Wednesday, August 16, 2017

Big Banks And Blockchain

After the crypto run up of 2013, every major bank decided it needed to do something about cryptocurrencies and blockchain. The way many banks responded to this disruptive technology was:
Step 1. Set up a special internal "blockchain group". 
These groups were supposed to explore how banks could make use of blockchain. The cryptocurrencies themselves were largely viewed as speculative and the "interesting parts" were blockchains and distributed ledgers as technologies.

Step 2. Have the blockchain group focus on building private chains. 
Focus at most banks was on private chains and more recently some smart contract work. Nothing was adopted or launched, it was more R&D and prototyping.

Step 3. Have the CEO brag about blockchain group, then do nothing.
When asked by bank's Board of Directors about crypto, the CEO could point to the largely impotent blockchain group and say "we are all over this blockchain thing!!". The Board would break into polite applause and the topic would quickly move on to something more important, like FX risk being hedged and what fancy restaurant to convene to for martinis post-board meeting[1].

It's the Currencies Stupid!
In the last 6 months, large banks & brokerages have started to wake up to the other side of crypto - in particular the currencies themselves[3]. This is largely driven by high net worth clients, pension funds, and others, starting to ask the asset and wealth management divisions of banks how they can participate in BTC (bitcoin), ETH (ethereum), and other cryptocurrencies.

Banks now have an incentive to adopt cryptocurrencies - if it becomes part of the basket of assets they manage for a client, they can take an annual cut. For example, if a bank charges 0.5% of AUM (assets under management) and a client wants to put 5% of their assets into crypto, the bank has a strong incentive to manage it for their client. If the bank pushes the client out to third party sites or wallets, the bank is loosing the 0.5% a year they charge for assets directly under management.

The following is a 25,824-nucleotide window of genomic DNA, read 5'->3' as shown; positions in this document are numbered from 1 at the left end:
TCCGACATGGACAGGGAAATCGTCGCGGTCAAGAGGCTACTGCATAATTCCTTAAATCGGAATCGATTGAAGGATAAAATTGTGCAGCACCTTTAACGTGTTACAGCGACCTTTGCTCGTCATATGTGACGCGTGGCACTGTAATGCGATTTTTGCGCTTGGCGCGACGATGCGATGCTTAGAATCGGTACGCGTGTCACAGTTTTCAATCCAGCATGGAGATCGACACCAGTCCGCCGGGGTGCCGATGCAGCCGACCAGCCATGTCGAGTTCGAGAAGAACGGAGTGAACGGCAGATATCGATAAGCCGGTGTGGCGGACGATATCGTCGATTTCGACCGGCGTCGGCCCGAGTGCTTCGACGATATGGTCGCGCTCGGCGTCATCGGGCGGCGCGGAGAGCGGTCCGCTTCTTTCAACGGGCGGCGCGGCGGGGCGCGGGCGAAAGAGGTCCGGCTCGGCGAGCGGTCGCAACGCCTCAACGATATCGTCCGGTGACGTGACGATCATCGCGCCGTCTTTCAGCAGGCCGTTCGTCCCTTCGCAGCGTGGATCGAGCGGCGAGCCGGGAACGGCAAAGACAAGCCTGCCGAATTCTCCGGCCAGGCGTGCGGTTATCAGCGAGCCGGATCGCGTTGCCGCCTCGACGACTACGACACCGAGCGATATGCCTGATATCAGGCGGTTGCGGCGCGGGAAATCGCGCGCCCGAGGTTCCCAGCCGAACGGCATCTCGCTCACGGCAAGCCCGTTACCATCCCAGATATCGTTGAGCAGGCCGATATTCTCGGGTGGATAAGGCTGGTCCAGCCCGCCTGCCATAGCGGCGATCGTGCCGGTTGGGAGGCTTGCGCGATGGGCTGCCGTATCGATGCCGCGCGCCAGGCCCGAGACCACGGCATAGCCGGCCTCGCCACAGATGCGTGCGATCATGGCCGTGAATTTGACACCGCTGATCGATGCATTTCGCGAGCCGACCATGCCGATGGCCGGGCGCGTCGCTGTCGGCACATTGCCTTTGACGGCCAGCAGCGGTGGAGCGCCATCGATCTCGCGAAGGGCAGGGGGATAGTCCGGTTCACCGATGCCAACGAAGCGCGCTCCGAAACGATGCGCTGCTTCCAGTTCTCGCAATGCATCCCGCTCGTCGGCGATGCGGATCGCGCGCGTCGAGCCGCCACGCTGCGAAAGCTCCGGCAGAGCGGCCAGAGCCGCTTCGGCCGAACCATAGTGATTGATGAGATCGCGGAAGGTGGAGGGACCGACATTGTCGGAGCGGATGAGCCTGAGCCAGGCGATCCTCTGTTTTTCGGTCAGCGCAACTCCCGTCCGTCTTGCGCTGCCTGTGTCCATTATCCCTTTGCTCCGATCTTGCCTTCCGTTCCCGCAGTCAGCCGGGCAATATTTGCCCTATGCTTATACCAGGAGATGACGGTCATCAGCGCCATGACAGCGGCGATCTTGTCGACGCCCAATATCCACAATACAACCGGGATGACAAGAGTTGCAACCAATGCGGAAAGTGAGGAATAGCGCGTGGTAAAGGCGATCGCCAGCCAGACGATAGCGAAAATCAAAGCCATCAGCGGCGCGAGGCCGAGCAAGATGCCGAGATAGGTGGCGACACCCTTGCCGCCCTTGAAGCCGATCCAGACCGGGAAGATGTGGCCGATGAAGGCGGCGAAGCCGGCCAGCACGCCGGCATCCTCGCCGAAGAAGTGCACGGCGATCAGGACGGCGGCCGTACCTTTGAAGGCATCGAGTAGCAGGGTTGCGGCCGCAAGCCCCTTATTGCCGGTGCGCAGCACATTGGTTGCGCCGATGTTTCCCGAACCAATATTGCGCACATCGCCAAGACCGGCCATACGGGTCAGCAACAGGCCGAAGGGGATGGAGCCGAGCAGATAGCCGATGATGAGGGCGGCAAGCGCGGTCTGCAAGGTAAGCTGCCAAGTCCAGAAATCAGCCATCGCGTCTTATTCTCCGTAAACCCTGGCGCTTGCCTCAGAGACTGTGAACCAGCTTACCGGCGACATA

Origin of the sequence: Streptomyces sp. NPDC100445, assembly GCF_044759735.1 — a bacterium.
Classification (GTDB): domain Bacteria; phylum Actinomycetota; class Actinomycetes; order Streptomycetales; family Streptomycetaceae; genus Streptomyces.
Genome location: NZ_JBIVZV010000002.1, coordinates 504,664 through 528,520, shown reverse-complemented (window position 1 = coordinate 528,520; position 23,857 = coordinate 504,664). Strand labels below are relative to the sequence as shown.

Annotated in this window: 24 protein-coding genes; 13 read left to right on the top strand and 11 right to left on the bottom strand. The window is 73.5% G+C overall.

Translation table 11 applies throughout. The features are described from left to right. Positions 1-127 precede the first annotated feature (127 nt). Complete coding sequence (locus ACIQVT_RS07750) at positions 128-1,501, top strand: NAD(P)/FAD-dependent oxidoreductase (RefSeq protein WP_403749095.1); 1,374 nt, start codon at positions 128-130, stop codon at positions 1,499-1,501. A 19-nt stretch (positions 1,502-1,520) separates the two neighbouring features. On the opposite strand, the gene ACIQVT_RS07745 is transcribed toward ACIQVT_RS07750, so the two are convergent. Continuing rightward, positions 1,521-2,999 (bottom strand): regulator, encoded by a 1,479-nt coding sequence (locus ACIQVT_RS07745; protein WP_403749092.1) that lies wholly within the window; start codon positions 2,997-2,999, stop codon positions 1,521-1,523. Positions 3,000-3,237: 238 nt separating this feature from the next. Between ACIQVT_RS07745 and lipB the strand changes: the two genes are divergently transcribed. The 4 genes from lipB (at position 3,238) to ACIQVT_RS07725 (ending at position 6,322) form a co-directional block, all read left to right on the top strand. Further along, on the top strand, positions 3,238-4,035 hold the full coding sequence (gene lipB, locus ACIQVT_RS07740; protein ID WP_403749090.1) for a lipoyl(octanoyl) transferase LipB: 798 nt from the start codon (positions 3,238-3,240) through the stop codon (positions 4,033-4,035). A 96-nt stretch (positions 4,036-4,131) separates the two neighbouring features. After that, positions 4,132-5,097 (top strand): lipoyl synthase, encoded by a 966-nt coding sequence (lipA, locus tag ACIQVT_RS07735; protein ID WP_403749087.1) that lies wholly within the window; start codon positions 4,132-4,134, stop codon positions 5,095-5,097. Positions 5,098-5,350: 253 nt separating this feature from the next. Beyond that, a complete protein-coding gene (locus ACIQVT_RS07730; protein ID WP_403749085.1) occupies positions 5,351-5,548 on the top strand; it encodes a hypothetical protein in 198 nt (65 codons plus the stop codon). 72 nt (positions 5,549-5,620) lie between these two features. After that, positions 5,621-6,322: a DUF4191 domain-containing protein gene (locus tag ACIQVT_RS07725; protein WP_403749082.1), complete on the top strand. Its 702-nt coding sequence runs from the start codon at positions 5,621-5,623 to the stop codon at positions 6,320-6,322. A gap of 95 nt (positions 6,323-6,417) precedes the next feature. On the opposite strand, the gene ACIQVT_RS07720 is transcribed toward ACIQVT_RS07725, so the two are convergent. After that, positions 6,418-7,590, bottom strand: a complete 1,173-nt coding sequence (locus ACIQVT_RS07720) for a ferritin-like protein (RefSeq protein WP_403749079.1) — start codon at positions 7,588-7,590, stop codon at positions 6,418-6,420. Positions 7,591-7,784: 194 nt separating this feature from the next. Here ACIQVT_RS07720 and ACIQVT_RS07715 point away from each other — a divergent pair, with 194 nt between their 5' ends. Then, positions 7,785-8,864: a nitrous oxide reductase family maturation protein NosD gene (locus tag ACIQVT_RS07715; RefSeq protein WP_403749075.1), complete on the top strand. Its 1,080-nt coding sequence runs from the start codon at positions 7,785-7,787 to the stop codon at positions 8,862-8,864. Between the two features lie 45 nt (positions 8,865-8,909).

In order to be able to meet the demands of their clients, banks are looking for solutions that allow their clients to participate in BTC et al. in a way that the bank directly manages and controls (or, at a minimum, that the bank can charge for).

The following products need to be built for financial institutions to fully adopt cryptocurrencies:

Mutual funds and ETFs: Financial products that allow people to easily buy a basked of crypto currencies.
Major banks would love to enable their interested clients to buy into a mutual fund or single currency tracking fund as part of their AUM basket alongside various baskets of stocks, bonds, and gold. This prevents the need for them or their client to think about the new crypto hotness and instead the mutual fund can add or drop positions over time. Recent funds for high net worths include Grayscale, ICONOMI, PRISM, the Token Fund, and others.

In parallel a number of efforts to create the first crypto ETF have been ongoing.

Crypto custody / wallet / cold storage.  When talking to private wealth managers about their crypto needs there is strong interest in a wallet where they can store their client's cryptocurrencies, track changes in value for clients, and of course charge their % of AUM. Obviously Coinbase has done amazing work in providing a wallet and cold storage for individuals and have made some interesting moves like their recent Fidelity integration. In parallel, companies like Xapo were founded with the original intention of provided a bitcoin vault. However, from discussions I have had with the wealth management community, there is still not a comprehensive solution in this area.

Hedge funds.
The pioneering early hedge fund of the industry Metastable, and more recently Polychain, have pioneered the crypto hedge fund market. There are a dozen new entrants coming, many of them likely to be crappy.

The banking and brokerage industry would benefit from additional high quality long funds as well as algorithmic trading funds that their clients can participate in, and can be sold to high net worth investors as part of a basket of goods.

Intriguingly a lot of the crypto trading at hedge funds started as young employees trading crypto for their own accounts. This will likely change soon with bank's internal hedge funds also participating directly in the crypto market.

Derivatives exchanges.
As people buy and sell different cryptocurrencies the ability to create complex hedges, options and derivatives becomes increasingly important. This can both dampen volatility in a position as well as create leverage on capital. For both market liquidity to accelerate, and hedge funds to thrive a strong derivatives broker and market needs to emerge. As an example, LedgerX recently received US CFTC (Commodity Future Trading Commision) approval to move ahead in this market. There will likely be more entrants here soon.

With the above product areas fleshed out, we will see an accelerated adoption of cryptocurrencies due to accelerated (and finally real) adoption in the banking and brokerage world.

[1] I tend to imagine board meetings at global banks always ending with martinis for some reason[2]. At least I hope this is what happens, in which case I would be interested in joining a top 5 bank's board. As an aside, New York tends to have much better martinis than San Francisco. I guess most people drink bourbon or rye whiskey these days so this point is moot. As an aside to this aside: Boston has a surprisingly good martini tastiness/per capita ratio.

[2] I also picture all the board members wearing pin striped suits and monocles, sort of like the Monopoly Man.

[3] Blockchains and smart contracts will still change our financial system outside of core cryptocurrencies, it will just take longer.

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